TEAC UD 701N

Oldfart

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Nov 22, 2020
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Just announced on their Japan website is this upgrade to my UD 505NT. Instead of using the top of the range dual AKM DAC chips, it employs delta sigma upconversion of PCM to high speed 1 bit DSD. Adopted by Marantz for the SA10, KI ruby and latest CD players, PS Audio Directstream DAC, MBL and dCS ring dacs, I guess this approach has considerable merit. Would appreciate the thoughts of owners of any of the above as I have no experience other than the half way house software upconversion option on the NT 505 PCM to 512DSD. I prefer upsampled 8 times PCM but fine margins.
UD 701N
 
It would appear that the employment of delta / sigma converter and other changes are going to mean a significant increase in price. Will be interesting to see how this one gets on or whether price will be it's undoing.
It does look very interesting though imust admit.
 
D

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I have the Rubies but couldn't offer any opinion as to whether the DSD approach has any merit, I just let my ears be the judge... they sound damned good to me, probably the best I've ever heard in my lounge.
 
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Oldfart

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Nov 22, 2020
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Hi Doug,

sounding damn good is vindication in my book. Ken Ishawata always said the final product development was done by ear and his was better than most. I’m sure he didn’t go down the delta sigma route without very good reason. Glad you are enjoying the Rubies.

Agree. Price will indeed be critical, Al Ears. The NT 505 would undoubtably be much more expensive if built in Japan alongside big brother Esoteric. Punches above its price, imho - just have to ignore the built in Covid epicentre sticker. Will wait for reviews, but looks very promising. My guess will be a 50% hike so £2250RRP. Esoteric grandioso streamer over 10 times that!
 

Wil

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May 8, 2020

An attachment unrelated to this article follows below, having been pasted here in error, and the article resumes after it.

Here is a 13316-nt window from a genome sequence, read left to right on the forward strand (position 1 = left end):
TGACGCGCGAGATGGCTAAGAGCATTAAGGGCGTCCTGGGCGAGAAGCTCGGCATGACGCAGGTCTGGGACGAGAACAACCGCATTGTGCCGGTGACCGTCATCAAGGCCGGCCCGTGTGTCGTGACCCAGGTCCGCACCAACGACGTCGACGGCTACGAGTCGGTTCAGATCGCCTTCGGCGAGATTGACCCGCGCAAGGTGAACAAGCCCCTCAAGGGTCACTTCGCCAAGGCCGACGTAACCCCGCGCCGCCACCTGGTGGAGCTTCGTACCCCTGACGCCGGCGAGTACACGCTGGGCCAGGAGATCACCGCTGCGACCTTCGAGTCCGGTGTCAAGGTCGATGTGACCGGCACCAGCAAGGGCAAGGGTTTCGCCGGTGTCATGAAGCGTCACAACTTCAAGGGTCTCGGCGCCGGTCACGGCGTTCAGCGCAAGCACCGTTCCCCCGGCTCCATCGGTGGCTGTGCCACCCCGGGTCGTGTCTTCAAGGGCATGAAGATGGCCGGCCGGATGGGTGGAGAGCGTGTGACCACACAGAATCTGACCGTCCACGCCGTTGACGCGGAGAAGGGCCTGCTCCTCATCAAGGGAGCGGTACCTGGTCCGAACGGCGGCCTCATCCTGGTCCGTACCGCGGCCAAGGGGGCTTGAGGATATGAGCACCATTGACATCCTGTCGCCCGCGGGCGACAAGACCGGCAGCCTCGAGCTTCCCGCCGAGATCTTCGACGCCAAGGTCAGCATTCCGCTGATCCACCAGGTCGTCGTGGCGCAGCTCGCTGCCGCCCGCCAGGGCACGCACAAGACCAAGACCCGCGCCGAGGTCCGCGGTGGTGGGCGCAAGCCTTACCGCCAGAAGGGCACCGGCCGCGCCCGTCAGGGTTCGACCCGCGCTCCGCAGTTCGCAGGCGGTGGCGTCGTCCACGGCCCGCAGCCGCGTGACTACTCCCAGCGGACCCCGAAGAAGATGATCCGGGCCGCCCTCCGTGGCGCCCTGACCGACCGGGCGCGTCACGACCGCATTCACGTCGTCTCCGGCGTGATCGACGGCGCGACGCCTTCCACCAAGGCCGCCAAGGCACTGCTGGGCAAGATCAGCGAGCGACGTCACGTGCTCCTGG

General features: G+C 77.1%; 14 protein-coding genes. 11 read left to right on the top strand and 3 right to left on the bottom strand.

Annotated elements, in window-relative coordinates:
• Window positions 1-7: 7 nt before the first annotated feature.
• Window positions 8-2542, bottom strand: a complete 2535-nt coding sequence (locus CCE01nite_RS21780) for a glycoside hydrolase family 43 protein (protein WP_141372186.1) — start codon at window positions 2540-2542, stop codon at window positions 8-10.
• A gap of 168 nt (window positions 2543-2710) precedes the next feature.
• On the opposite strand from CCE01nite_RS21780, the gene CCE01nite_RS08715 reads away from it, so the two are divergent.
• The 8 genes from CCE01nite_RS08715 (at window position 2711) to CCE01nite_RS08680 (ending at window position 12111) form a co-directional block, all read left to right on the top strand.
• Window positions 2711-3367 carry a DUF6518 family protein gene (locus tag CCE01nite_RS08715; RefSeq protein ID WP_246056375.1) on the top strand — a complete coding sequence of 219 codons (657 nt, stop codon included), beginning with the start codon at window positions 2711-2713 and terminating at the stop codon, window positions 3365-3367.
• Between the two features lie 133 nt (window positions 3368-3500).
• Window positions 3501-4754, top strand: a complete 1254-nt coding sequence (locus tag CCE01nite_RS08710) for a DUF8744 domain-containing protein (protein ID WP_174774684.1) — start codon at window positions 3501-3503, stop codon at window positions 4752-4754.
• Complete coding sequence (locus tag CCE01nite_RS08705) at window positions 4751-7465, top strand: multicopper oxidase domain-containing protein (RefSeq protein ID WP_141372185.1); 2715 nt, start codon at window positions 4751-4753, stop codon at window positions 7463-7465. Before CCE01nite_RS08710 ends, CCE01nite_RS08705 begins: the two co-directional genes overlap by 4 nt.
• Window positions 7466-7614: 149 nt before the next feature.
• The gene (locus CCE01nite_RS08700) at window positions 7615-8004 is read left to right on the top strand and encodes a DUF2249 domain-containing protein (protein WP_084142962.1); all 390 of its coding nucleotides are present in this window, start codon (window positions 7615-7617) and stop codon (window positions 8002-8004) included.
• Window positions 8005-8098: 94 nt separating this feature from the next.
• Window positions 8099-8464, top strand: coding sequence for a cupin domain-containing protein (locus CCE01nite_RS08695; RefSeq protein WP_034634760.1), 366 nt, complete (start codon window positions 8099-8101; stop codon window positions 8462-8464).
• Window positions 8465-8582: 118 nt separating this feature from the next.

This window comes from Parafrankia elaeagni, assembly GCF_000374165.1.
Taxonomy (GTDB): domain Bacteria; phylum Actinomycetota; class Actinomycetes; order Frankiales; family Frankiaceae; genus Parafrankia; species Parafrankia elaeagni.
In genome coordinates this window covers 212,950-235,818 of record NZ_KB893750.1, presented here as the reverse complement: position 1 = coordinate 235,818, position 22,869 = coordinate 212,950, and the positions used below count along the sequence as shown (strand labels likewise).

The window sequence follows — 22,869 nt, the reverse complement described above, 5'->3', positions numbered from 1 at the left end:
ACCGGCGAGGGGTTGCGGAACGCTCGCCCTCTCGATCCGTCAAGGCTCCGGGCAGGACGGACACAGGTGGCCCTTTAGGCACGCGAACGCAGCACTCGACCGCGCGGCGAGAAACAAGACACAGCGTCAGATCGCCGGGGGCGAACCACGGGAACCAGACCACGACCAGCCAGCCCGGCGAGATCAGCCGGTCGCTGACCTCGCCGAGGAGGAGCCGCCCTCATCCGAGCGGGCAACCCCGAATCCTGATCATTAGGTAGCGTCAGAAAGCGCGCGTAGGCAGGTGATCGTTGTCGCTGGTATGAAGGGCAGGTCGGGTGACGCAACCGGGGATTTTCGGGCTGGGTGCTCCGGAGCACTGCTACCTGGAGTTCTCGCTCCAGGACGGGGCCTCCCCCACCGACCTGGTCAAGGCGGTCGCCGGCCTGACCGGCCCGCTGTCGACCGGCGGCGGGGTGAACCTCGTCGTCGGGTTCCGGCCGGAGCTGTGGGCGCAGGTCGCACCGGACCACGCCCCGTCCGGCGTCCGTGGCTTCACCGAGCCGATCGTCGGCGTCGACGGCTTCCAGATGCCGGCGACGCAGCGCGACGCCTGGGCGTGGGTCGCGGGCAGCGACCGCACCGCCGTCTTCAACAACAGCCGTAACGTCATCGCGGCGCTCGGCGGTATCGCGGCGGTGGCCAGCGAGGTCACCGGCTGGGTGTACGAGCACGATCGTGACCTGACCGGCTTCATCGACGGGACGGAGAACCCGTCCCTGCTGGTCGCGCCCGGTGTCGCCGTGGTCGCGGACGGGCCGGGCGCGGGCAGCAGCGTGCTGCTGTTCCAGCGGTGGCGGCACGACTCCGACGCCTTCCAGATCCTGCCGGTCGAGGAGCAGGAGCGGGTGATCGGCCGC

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The key aspect is the word "discrete":
"Instead of using a generic DAC IC, we incorporated a newly-developed TEAC ΔΣ (Delta Sigma) discrete DAC comprised of discrete circuitry that uses FPGA incorporating our original algorithms."

Chip-based Delta Sigma converters have been commonplace for a long time e.g.:
If you don't want to read [Caulfield's] whole interview, I'll excerpt just this as teaser:
"The big variable, however, is your DAC. If it's a chip-based Sigma-Delta converter, as are the majority of DACs, then supplying it with a DSD/PDM bitstream previously converted to DSD/PDM in a processor with greater resources will potentially sound more analog and pleasing. You're giving your DAC a bit of help through choosing an optimal format and resolution ahead of time. This can take processing load off of your DAC possibly achieving a more pleasing outcome. You really have to do some listening comparisons to determine what will work best for you and your DAC."

KI himself said to WHF, in 2009, about the "need for current" which CMOS chips lack.

In-house discrete circuitry DAC designs will, at least, enable higher current…

E.g. from today's WHF Features:
"3. dCS Ring DAC

OK so it doesn't look like a cute piece of jewellery but, as is often the case in engineering, there comes a point at which the performance of an existing technological approach cannot practically be improved. When this happens, progress means trying something different. And that, says the Cambridge-based digital specialist dCS (Data Conversion Systems), is essentially what happened when it developed the Ring DAC.

Although off-the-shelf silicon DAC chips can be bought for relatively little online, dCS wanted more than someone else's best efforts.

So dCS engineers did it themselves. The Ring DAC is a bespoke digital signal processing engine designed by and unique to dCS. This DAC (early model pictured above) is a clean-sheet solution running code written and regularly refined by the firm. It uses a network of FPGAs (Field Programmable Gate Arrays) programmed to run dCS firmware and handle all digital filtering and digital-to-analogue conversion.

Why go the long way around rather than buying in from reputable semiconductor suppliers? In 2014, dCS director of product development, Chris Hales, said, "Because we’re in control of the digital signal processing we can improve it. For example, the mapping algorithm – which is pretty crucial to the way the Ring DAC works – is something we change if we see fit. The filtering is completely under our control, so we’re not at the mercy of what’s in the chip that you buy, we can change it arbitrarily to whatever we want. We can even do that retrospectively and put that into products already into the field.”


Doing a digital converter the dCS way is far more expensive than buying in off-the-shelf DAC chips, but the results are undeniable – dCS DACs sound unlike anything else on the market because, well, that really is what they are."
 
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Wil

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May 8, 2020
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